clock menu more-arrow no yes

Filed under:

Corey Kluber excellent, everyone else pretty good too in Cleveland Indians win over Twins

New, comments

Max Kepler let out one final shriek before disappearing back into the ocean never to be heard from again (or at least until the Indians play the Twins again in a couple weeks).

Ken Blaze-USA TODAY Sports

Indians 8, Twins 4

Box Score

Indians improve to 76-56

--

Corey Kluber pitched a strong eight innings of work, but unfortunately, he gave up two home runs and the Cleveland Indians could not overcome the few runs scored by the Minnesota Twins... wait a minute. I am not writing a 2015 recap. This is the 2016 Indians. Kluber gave up a couple runs but who cares the Indians offense exploded for seven this team is the best.

Kluber absolutely steamrolled through the first two innings, striking out four batters and hardly breaking a sweat. He even matched his pitching staff counterparts from yesterday by fielding a ball shot directly to him and one that was right beside him. By the end of the second inning he had two assists to go with his four whiffs.

Max Kepler led off the third with a solo home run and Kluber had some trouble in the inning, but after that he started working again, and his next bout of trouble would not come until the seventh. Even then, "trouble" was just having the audacity to require more than three pitchers per batter to record an out. When all was said and done, Kluber still ended the seventh with three strikeouts and no more runs crossing the plate.

At 93 pitches with a six-run lead, no one would have doubted Terry Francona for taking Kluber out to start the eighth. But Josh Tomlin imploded yesterday and the bullpen could use a break, so Kluber trotted out again and ran into some issues. Logan Schafer started the inning with a single, then Brian Dozier homered to bring the Twins within a grand slam's reach at 7-3.

Offensively, the Indians finally had big games in back-to-back nights, as they should against the lowly Twins. Minnesota pitcher Pat Dean came into the game with a 6.24 ERA in 49 innings this season, and that's only going to get worse after giving up six more in 4.1 frames.

And Roberto Perez! My boy Roberto! The Tribe catcher was in peak form tonight, belting a home run and drawing a walk. If he is going to be good, or anywhere near what I hoped when I was excited about it all season (and offseason), this is what he should be doing. Drawing a ton of walks, occasionally hitting one of out the park, and making us all forget about Yan Gomes' horrid offense for a brief moment in time.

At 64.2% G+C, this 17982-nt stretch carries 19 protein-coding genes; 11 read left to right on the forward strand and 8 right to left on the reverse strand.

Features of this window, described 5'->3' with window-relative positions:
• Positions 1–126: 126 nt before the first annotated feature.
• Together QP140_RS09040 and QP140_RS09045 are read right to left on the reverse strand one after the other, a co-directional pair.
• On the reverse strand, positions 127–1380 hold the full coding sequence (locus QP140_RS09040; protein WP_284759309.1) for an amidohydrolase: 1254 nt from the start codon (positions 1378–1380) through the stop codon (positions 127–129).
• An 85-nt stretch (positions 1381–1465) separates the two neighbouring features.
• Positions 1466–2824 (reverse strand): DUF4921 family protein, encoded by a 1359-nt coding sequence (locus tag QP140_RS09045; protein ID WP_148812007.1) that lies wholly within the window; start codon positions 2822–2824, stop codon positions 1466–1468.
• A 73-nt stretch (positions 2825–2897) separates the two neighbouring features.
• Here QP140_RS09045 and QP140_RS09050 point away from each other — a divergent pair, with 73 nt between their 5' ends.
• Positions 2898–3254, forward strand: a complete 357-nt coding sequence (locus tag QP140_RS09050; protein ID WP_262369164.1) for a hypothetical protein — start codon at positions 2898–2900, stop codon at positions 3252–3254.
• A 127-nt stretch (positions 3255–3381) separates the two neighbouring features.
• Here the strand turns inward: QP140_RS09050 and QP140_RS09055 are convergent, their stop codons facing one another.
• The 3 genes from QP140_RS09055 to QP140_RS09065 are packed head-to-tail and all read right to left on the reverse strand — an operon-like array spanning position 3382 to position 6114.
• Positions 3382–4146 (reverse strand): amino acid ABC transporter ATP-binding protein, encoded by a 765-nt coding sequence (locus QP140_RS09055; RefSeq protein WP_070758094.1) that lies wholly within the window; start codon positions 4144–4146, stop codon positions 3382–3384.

Carlos Santana also drove a ball out of the park, and at this rate he is likely to get to 30 home runs before Mike Napoli. No offense to Mr. Napoli whatsoever, and I hope he goes on a tear heading into the playoffs, but I would love for Santana to be the first one to break the barrier this season. After being so close in the last six years, and all the crap he takes from Indians fans, it would seem fitting for Carlos to kill the 30 dingerz meme once and for all. Either way, I just want someone to do it.

More important than all that "scoring" and "winning" nonsense, Dover, Ohio native and professional smiler Perci Garner debuted. He looked like a rookie making his debut (hint: not great), but he was hitting 94-96 with movement. The 27-year-old rookie issued two walks and left the bases loaded for Bryan Shaw. And because Shaw is not one of his spirals of endless despair and pain, he struck the batter out.

Matt Underwood made the comment that Garner doesn't *look* like a rookie making his debut, and I can see that. His performance was rookie-like, but Garner fits right in out there. That probably doesn't mean anything in the grand scheme of things, but I can't wait to see what he does in September and maybe in the playoffs, depending on how the bullpen situation plays out. Welcome to Tribe, Perci.